As I’ve said, the ME games are really about Shepard, about the player tailoring their own Shepard persona over the course of the series and therefore directing the flow of the narrative. This was the strongest component of Mass Effect, one that enabled me to forgive the rather mediocre gameplay, weak plots and shallow RPG mechanics. Shepard was our character.
But in ME3, right from the very start, it’s clear that Shepard is no longer the player’s character, and the story is no longer ours to influence. Shepard is now a character independent of the player, taking actions and making key decisions without player input. Conversation options are few and far between in ME3, and Shepard babbles on for long stretches, forcing the player to simply sit and watch. In the previous games, the player would take an active role in shaping how these conversations play out. Now they are little more than barely interactive cut-scenes.
I understand that in the previous games, many conversations only provided the illusion of player direction and ultimately the outcome was often the same. But removing pretty much all player input and reducing what was once multiple options to investigate and question down to what is often only two basic responses was a terrible idea. Sometimes, the illusion of control is better than nothing at all.
On top of that, the developers added a ham-fisted psychological element, as Shepard is haunted with visions of a young boy he saw die. Once again, this sets Shepard as a character no longer shaped by the player. I find it hard to believe, for example, that a full renegade Shepard would give much of a damn.
And this is the real issue with how the opening plays out, and from that point on, the rest of the game. Right from the very start, I didn’t understand why my Shepard was where he was or why he was there. It simply didn’t make sense for the character I’d shaped across the previous two games. Shepard was no longer a character shaped by the players, but an independent character shaped by the choices of the developers and the needs of the plot, which the player now had even less ability to influence than before.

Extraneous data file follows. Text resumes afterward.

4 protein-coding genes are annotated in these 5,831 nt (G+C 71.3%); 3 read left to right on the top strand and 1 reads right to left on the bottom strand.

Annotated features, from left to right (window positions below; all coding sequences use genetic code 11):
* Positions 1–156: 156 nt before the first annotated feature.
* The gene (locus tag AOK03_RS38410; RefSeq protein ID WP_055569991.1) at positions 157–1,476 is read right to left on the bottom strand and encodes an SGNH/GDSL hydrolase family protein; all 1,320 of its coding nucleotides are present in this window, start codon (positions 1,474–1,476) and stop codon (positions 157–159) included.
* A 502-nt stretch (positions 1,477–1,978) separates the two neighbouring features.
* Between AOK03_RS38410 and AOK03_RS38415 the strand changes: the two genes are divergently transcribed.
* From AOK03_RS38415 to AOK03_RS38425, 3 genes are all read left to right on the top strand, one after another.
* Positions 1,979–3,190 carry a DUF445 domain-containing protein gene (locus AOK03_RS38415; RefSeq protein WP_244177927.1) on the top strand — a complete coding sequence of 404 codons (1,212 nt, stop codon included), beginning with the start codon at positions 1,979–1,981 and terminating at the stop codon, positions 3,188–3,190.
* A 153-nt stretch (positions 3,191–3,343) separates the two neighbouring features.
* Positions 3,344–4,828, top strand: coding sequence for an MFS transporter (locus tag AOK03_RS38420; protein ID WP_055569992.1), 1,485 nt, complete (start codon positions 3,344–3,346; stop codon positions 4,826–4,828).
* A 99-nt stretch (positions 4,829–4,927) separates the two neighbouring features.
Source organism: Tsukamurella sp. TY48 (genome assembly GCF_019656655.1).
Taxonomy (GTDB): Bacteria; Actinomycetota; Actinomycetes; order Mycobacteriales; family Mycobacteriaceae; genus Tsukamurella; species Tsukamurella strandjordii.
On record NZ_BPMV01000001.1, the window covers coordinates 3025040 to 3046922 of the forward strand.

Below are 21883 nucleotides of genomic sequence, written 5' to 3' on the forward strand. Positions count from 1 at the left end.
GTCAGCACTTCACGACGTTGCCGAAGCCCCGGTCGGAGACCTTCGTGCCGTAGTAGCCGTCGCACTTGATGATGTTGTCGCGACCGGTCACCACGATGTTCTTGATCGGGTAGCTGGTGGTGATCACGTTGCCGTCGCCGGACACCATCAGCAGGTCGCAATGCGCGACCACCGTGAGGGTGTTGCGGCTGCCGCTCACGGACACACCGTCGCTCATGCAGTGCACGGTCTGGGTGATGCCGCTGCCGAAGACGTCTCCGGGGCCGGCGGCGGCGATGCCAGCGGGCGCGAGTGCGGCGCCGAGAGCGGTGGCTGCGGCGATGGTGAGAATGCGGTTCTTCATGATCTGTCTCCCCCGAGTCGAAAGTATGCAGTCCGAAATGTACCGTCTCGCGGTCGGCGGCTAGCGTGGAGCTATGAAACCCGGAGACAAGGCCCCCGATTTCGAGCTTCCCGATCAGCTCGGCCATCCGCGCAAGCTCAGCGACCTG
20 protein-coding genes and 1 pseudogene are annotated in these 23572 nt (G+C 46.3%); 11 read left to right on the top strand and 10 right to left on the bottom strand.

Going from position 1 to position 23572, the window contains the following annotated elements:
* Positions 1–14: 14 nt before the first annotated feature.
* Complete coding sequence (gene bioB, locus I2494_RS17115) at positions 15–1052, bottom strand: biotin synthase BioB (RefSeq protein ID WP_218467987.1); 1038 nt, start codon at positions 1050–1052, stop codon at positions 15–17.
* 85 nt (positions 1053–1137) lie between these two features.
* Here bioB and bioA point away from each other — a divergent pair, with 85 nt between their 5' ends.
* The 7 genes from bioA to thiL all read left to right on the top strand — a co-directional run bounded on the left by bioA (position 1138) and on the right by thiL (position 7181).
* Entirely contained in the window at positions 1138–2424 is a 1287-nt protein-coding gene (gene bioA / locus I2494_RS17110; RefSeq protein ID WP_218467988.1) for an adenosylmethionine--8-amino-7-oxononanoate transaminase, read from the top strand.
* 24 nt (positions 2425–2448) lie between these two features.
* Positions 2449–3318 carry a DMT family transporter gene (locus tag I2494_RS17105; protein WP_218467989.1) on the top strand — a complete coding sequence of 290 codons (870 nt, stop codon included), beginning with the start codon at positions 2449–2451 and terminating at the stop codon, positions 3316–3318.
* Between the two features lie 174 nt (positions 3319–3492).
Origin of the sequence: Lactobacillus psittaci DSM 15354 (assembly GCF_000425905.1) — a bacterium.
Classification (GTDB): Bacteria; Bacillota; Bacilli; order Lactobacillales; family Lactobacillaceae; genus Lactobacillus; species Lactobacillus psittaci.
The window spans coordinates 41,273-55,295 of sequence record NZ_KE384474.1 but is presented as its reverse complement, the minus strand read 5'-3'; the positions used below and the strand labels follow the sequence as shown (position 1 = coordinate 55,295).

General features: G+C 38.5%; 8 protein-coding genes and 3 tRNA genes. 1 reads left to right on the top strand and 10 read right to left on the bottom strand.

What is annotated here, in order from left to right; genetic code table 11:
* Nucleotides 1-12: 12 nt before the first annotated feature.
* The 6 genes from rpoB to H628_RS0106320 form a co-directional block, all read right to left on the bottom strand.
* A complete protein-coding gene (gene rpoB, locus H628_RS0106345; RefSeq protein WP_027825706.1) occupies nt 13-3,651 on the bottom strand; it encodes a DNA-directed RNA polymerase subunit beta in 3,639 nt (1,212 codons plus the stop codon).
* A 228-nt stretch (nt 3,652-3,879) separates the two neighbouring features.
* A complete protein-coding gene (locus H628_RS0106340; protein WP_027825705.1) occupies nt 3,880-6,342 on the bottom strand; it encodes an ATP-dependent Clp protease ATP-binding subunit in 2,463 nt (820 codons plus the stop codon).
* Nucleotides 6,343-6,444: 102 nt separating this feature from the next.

Now, you can argue that Shepard was never our character as such and it’s not our place to say what that character should or shouldn’t do in a given situation. But when the previous two games in the series allow you to build and shape that character in your own way (obviously along certain constrained paths) it’s extremely strange that the final game in the trilogy completely disregards this approach.
And before the title even appears on the screen, it’s clear Mass Effect has now transformed fully into a cut-scene heavy, linear third person shooter with a few tacked on upgrade elements. Shepard, our Shepard, who we’d shaped across two previous games, no longer existed. This was no longer a story we were a part of, but one we just had to sit back and watch.
So what about the actual gameplay of ME3? Well, the shooting mechanics of the ME series always did the job, but they were never fantastic. However, they didn’t need to be the strong point of the series. ME3, ultimately, is just a pretty mediocre run and gun TPS. It’s a very basic cover shooter, with the bizarre choice of assigning nearly every combat movement action to a single key – cover, sprint, vault – which is just plain awkward. Shooting isn’t particularly satisfying, with enemies just soaking up fire until they fall. Enemy AI is just cover and shoot or charge. There’s very little in the way of challenge. Weapons are okay, but the biotic powers of the previous games feel weak and even worse than in ME2.